Living our Values by Doing What’s Right for the Cow

Doing what’s right for the cows.  That mindset should be the guiding principle of every nutrition consultant.  I often make the comment in my recommendations to dairy producers that I need to speak for the cows.  After doing a herd walk-through or investigating a specific feed or management situation, I summarize the current situation, describe what we want to accomplish, and then explain why it is important to make that change. In other words, how will the cow benefit and what impact will that change have on the producer and profitability. I don’t want to make it sound easy or that each case will result in a slam-dunk conclusion. For instance, I have spent multiple years trying to get one of my customers to improve the quality of haylage stored in his oxygen-limiting silos.  The feed goes in the silo at high quality and in good shape, but often comes out with mold, toxins, or other storage challenges. Inoculants from competitors have been used on the farm for years.  Unfortunately, many times the forage is stored at moisture levels too low for inoculants to work like they are designed to. The compromised forage has often caused digestive upsets, sick cows, and reduced reproductive performance.  Even though this farm is well managed and maintaining daily milk averages over 90 pounds a cow, the fact is this 330 cow farm has spent over $30,000 in a single year for toxin binders and gut health products to combat the issue of poorly stored feed.  At some point enough is enough and someone has to speak for the cows! Slight modifications to harvesting...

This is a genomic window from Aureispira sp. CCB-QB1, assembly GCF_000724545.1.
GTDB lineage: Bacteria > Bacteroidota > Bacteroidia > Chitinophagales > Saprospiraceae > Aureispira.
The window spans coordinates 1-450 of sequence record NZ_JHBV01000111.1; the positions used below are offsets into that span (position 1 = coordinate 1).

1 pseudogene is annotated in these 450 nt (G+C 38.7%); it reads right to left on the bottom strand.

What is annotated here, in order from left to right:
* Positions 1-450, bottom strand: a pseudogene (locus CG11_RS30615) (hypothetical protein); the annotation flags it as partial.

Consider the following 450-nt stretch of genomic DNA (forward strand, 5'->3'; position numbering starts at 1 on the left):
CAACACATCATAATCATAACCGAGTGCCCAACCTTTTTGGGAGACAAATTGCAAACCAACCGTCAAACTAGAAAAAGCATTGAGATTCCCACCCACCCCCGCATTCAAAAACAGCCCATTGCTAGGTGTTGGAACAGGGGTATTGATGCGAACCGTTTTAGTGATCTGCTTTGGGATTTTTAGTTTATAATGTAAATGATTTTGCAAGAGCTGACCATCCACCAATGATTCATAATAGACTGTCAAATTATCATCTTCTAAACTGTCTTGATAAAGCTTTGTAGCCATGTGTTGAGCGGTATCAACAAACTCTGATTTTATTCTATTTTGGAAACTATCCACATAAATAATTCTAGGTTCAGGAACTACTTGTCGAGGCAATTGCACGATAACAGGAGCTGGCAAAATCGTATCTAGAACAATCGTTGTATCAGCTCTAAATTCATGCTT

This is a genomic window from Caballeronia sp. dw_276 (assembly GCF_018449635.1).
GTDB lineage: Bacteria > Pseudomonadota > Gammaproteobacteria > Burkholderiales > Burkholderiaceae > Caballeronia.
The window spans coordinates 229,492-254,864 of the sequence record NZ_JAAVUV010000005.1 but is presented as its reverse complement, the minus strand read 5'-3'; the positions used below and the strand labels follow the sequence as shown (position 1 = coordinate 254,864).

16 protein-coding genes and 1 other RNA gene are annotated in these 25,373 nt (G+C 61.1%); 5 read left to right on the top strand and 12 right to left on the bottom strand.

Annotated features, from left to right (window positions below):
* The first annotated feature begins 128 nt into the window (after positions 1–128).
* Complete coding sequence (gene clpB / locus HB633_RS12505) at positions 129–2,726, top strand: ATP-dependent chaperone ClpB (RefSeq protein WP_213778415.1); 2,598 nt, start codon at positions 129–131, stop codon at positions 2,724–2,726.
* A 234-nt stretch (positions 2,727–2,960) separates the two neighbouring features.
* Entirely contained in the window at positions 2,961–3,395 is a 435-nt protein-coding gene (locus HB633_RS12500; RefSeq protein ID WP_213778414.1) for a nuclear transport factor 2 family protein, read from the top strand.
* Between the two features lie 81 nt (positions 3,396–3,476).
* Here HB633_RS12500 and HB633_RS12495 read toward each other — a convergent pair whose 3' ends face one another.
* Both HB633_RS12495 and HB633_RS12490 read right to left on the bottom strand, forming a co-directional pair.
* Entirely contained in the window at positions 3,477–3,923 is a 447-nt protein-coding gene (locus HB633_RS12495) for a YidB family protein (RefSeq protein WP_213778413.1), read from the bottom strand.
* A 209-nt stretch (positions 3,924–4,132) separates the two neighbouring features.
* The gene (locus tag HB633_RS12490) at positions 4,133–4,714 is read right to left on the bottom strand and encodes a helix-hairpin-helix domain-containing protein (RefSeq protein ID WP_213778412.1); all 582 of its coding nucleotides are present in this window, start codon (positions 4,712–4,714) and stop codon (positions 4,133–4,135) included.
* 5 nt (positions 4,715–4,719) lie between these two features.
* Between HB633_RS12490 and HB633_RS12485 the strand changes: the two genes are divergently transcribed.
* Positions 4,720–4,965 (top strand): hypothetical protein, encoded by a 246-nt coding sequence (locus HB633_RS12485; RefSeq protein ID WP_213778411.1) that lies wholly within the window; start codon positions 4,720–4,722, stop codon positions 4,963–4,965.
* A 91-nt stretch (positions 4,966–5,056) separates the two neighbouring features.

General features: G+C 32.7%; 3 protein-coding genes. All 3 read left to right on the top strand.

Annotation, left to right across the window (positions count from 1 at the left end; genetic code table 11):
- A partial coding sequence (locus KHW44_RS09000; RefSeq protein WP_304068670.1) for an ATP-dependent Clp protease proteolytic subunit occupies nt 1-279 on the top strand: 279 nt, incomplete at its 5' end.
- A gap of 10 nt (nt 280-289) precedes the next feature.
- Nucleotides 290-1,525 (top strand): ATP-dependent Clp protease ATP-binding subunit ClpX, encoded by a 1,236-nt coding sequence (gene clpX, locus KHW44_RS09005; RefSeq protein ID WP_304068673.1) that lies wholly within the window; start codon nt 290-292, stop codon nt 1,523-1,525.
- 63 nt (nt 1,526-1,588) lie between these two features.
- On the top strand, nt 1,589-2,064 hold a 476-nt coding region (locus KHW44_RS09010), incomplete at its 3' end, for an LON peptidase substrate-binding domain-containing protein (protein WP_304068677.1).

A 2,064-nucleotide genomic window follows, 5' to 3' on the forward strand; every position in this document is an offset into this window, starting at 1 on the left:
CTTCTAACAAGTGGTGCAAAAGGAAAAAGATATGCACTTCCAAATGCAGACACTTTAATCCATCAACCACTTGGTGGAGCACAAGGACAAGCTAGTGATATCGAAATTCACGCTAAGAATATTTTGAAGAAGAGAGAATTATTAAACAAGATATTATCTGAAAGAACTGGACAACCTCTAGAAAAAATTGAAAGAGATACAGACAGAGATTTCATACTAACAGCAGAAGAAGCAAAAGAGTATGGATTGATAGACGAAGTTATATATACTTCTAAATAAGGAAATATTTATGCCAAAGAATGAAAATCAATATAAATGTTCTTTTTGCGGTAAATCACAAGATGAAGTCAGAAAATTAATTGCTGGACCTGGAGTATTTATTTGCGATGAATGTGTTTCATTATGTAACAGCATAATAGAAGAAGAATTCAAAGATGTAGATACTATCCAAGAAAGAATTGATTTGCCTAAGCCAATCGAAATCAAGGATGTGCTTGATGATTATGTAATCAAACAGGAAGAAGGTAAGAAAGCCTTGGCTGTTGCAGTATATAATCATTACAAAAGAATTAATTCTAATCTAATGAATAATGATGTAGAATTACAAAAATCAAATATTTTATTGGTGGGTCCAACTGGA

The Detrimental Effect of High Ash in Milk Replacers

In recent years, a great deal of attention has been focused on the significance of ash in calf milk replacers (CMR). In order to understand the importance of ash in today’s CMR’s, we first need to define it. Ash content is commonly expressed as a percentage of the total composition of the CMR. That percentage value represents the overall level of minerals in the product. Although manufacturers are not required to specify the level of ash in a CMR, it is a value that should be carefully considered when evaluating and choosing a CMR that best meets the calf’s needs. Measuring the ash content of a CMR is a fairly simple process. Under laboratory conditions, a known amount of CMR powder is exposed to extreme heat for a specific length of time, reduced to ash and then re-weighed. That weight is then expressed as a percentage of the sampled CMR starting weight. So if we start with a CMR sample weight of 60 grams and end up with 4 grams of ash, that CMR would have an ash content of 6.7%. A standard analysis of the ash in CMR shows that is comprised mostly of sodium, potassium, and chloride. These are salts that come from whey powder, which is a by-product of the cheese industry and commonly used as an energy source in the formulation of CMR’s. Depending on the type of cheese being manufactured, the whey may have ash levels in excess of 10%. If the lactose has been removed from the whey (de-lactose whey), the ash level may approach 20%. What does this mean to the calf?...